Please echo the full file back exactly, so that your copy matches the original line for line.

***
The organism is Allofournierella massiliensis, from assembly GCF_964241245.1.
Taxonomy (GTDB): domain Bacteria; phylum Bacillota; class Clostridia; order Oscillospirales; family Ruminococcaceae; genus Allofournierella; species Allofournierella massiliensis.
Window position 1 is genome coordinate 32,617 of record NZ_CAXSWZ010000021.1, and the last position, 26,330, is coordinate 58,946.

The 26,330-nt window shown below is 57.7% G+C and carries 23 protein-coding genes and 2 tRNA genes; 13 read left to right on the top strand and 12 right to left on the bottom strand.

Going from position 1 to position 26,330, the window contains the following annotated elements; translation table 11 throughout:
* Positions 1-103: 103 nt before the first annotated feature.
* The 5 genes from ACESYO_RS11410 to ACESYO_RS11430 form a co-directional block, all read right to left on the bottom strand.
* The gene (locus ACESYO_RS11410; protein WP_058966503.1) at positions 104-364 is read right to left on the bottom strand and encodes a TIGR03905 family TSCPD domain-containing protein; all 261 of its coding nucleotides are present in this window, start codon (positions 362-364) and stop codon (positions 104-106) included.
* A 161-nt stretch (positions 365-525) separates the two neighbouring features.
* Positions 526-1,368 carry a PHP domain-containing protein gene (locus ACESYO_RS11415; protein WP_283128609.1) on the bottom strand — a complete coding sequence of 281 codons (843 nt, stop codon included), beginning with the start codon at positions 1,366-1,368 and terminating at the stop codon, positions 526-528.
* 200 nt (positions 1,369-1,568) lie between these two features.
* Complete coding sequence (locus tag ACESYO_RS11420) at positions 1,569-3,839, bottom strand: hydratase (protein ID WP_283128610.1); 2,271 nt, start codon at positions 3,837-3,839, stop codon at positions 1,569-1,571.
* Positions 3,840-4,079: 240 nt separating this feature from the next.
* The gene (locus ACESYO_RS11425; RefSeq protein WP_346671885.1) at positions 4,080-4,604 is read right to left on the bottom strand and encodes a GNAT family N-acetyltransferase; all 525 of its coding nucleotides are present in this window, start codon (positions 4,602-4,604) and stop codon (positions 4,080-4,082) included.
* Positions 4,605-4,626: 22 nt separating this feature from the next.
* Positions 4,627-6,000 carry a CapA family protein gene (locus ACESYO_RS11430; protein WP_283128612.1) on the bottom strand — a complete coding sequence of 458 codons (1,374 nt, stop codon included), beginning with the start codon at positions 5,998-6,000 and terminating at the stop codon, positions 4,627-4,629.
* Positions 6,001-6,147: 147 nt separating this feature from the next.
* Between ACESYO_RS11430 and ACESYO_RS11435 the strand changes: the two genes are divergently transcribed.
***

The organism is Allofournierella massiliensis, from assembly GCF_964241245.1.
Taxonomy (GTDB): domain Bacteria; phylum Bacillota; class Clostridia; order Oscillospirales; family Ruminococcaceae; genus Allofournierella; species Allofournierella massiliensis.
Window position 1 is genome coordinate 32,617 of record NZ_CAXSWZ010000021.1, and the last position, 26,330, is coordinate 58,946.

The 26,330-nt window shown below is 57.7% G+C and carries 23 protein-coding genes and 2 tRNA genes; 13 read left to right on the top strand and 12 right to left on the bottom strand.

Going from position 1 to position 26,330, the window contains the following annotated elements; translation table 11 throughout:
* Positions 1-103: 103 nt before the first annotated feature.
* The 5 genes from ACESYO_RS11410 to ACESYO_RS11430 form a co-directional block, all read right to left on the bottom strand.
* The gene (locus ACESYO_RS11410; protein WP_058966503.1) at positions 104-364 is read right to left on the bottom strand and encodes a TIGR03905 family TSCPD domain-containing protein; all 261 of its coding nucleotides are present in this window, start codon (positions 362-364) and stop codon (positions 104-106) included.
* A 161-nt stretch (positions 365-525) separates the two neighbouring features.
* Positions 526-1,368 carry a PHP domain-containing protein gene (locus ACESYO_RS11415; protein WP_283128609.1) on the bottom strand — a complete coding sequence of 281 codons (843 nt, stop codon included), beginning with the start codon at positions 1,366-1,368 and terminating at the stop codon, positions 526-528.
* 200 nt (positions 1,369-1,568) lie between these two features.
* Complete coding sequence (locus tag ACESYO_RS11420) at positions 1,569-3,839, bottom strand: hydratase (protein ID WP_283128610.1); 2,271 nt, start codon at positions 3,837-3,839, stop codon at positions 1,569-1,571.
* Positions 3,840-4,079: 240 nt separating this feature from the next.
* The gene (locus ACESYO_RS11425; RefSeq protein WP_346671885.1) at positions 4,080-4,604 is read right to left on the bottom strand and encodes a GNAT family N-acetyltransferase; all 525 of its coding nucleotides are present in this window, start codon (positions 4,602-4,604) and stop codon (positions 4,080-4,082) included.
* Positions 4,605-4,626: 22 nt separating this feature from the next.
* Positions 4,627-6,000 carry a CapA family protein gene (locus ACESYO_RS11430; protein WP_283128612.1) on the bottom strand — a complete coding sequence of 458 codons (1,374 nt, stop codon included), beginning with the start codon at positions 5,998-6,000 and terminating at the stop codon, positions 4,627-4,629.
* Positions 6,001-6,147: 147 nt separating this feature from the next.
* Between ACESYO_RS11430 and ACESYO_RS11435 the strand changes: the two genes are divergently transcribed.